Judicial Security

US marshals are responsible for protecting federal judges, court officials, jurors, prisoners, witnesses, and threatened members of the public. For example, during the Civil Rights Movement of the 1960s, marshals provided security to enforce federal law and order. In 1962, U.S. marshals protected James Meredith upon his enrollment at Ole Miss. In addition, marshals may be tasked as criminal investigators and intelligence analysts to investigate any threats to the federal judiciary. They also provide security for the 94 district courts and the 12 United States Court of Appeals. Marshals and deputy marshals help screen visitors at entrances to courthouses and partner with the Department of Homeland Security to maintain security.

Fugitive Apprehension

Marshals help local and state authorities locate and arrest violent fugitives. They create task forces that combine multiple agencies to locate and apprehend fugitives. As part of the task force, they cross jurisdictional lines to apprehend fugitives. Federal law enforcement officers sometimes work with international law enforcement departments and the Department of Homeland Security to locate and apprehend foreign fugitives living in the United States. In 1983, the U.S. Marshals Service established the “15 Most Wanted” program to capture serial offenders, including major drug bosses, sex offenders, murderers, and organized crime members. The Major Case Fugitive program focuses on the investigation and capture of high-profile criminals.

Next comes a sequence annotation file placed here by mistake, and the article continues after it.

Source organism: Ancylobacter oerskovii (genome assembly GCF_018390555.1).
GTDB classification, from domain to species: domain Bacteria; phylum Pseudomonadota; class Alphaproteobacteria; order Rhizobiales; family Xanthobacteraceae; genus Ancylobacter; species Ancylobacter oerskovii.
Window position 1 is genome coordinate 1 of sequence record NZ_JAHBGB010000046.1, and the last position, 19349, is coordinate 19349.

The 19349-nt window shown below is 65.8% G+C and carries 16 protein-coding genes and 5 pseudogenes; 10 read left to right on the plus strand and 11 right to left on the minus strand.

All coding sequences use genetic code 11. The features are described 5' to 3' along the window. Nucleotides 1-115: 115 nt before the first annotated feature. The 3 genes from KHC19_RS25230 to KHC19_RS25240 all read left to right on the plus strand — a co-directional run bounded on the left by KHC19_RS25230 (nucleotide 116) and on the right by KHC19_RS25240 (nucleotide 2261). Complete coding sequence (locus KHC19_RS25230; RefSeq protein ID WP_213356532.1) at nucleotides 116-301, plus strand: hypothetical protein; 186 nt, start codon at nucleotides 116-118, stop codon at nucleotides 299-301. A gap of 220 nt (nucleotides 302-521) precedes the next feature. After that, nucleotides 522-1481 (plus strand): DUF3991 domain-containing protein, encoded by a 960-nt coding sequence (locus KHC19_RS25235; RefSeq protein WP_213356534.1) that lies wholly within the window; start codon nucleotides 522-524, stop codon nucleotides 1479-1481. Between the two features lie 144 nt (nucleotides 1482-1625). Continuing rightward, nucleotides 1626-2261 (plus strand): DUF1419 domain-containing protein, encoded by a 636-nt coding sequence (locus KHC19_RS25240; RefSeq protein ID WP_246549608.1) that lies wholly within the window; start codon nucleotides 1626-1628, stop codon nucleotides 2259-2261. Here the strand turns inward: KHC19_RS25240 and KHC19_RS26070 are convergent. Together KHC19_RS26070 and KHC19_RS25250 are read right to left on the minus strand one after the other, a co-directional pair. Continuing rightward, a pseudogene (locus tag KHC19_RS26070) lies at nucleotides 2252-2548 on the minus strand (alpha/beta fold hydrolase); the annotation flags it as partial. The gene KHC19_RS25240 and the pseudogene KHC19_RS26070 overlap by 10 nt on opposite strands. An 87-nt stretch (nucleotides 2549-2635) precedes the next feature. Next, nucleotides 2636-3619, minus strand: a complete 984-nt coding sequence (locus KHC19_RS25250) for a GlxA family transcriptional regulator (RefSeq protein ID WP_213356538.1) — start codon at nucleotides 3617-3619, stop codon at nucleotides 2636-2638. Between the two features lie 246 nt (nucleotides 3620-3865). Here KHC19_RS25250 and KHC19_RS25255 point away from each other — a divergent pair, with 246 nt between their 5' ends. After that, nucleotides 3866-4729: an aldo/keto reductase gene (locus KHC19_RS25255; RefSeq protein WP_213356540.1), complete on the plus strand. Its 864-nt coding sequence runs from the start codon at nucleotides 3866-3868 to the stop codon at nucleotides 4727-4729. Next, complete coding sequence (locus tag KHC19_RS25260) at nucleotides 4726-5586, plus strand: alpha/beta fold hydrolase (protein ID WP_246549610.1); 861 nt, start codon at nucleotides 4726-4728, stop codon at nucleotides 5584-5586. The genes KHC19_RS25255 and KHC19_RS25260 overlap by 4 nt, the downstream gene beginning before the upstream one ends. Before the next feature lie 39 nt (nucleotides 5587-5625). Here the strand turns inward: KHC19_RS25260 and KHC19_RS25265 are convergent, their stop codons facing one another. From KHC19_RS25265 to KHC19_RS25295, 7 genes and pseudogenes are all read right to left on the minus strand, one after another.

International Investigations

The US Marshals Service is designated to apprehend fugitives wanted by other nations who are thought to be in the United States. In addition, they track criminal fugitives in other countries and expedite them back to the U.S.

Asset Forfeiture

Upon their arrest, criminals must forfeit any illegal assets to the U.S. Marshals Service. Marshals attempt to restore stolen goods to victims. They manage seized assets such as real estate, businesses, cash, cars, jewelry, art, collectibles, and even aircraft. At the time of publication, the Marshals Service managed more than $2 billion worth of property. Once the property serves as evidence in a criminal trial, if it can’t be returned to its owner, it’s sold.

Prisoner Operations

Marshals provide safe, humane housing, transportation, and medical care for federal prisoners. Once arrested, criminals are brought before the court to determine whether they will be released on bond or taken into custody to await trial. Marshals partner with local and state governments to house the prisoners.